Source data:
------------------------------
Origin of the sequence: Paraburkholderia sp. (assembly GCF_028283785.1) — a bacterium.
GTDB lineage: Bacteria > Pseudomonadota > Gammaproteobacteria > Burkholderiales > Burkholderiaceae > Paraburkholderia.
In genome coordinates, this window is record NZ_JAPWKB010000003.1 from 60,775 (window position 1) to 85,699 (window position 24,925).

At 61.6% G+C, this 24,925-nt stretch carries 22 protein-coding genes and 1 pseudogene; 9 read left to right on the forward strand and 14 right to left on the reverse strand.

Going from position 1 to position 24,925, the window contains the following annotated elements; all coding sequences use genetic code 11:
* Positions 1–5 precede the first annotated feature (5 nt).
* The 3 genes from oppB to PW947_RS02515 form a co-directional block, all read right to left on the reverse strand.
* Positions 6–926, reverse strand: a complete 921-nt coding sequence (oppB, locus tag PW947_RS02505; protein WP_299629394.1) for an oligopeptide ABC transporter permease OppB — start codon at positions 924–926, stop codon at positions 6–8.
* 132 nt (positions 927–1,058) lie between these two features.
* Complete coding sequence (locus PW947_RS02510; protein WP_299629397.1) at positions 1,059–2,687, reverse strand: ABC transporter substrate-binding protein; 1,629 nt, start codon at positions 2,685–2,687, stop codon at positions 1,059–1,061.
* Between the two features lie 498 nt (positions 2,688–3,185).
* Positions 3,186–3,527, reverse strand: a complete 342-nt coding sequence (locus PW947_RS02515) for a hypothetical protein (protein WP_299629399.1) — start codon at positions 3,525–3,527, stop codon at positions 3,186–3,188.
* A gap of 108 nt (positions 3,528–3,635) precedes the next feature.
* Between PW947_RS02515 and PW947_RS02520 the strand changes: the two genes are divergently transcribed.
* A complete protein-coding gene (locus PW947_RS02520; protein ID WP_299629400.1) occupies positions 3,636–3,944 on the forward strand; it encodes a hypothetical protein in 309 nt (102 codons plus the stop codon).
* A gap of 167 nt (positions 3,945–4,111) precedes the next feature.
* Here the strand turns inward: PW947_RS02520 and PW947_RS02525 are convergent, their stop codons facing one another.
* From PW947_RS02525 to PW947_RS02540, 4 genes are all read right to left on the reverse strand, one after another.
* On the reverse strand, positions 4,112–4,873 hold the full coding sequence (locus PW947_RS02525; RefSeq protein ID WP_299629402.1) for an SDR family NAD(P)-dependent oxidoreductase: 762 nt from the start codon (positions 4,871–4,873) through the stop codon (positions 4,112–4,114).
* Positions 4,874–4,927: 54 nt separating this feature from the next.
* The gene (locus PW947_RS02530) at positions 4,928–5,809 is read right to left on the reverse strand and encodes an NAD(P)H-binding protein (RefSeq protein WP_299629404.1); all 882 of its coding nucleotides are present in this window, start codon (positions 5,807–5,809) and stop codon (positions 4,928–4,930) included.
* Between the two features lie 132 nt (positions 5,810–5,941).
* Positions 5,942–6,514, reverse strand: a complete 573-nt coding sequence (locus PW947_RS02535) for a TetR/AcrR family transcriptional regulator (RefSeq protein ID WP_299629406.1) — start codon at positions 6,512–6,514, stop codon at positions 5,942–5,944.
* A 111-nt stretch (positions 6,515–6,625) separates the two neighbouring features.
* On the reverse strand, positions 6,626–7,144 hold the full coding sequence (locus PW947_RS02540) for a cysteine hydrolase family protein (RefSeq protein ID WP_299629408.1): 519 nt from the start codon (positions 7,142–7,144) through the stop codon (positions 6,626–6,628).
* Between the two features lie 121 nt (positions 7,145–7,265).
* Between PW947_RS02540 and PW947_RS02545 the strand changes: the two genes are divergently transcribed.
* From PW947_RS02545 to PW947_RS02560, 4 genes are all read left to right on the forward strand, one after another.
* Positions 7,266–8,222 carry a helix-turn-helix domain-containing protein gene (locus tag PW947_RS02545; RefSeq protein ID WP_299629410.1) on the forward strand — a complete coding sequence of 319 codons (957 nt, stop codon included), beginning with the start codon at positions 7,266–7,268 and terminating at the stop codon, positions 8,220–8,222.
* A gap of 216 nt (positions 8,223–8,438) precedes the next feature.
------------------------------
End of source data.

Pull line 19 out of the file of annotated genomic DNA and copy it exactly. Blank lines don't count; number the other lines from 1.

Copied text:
* On the reverse strand, positions 4,112–4,873 hold the full coding sequence (locus PW947_RS02525; RefSeq protein ID WP_299629402.1) for an SDR family NAD(P)-dependent oxidoreductase: 762 nt from the start codon (positions 4,871–4,873) through the stop codon (positions 4,112–4,114).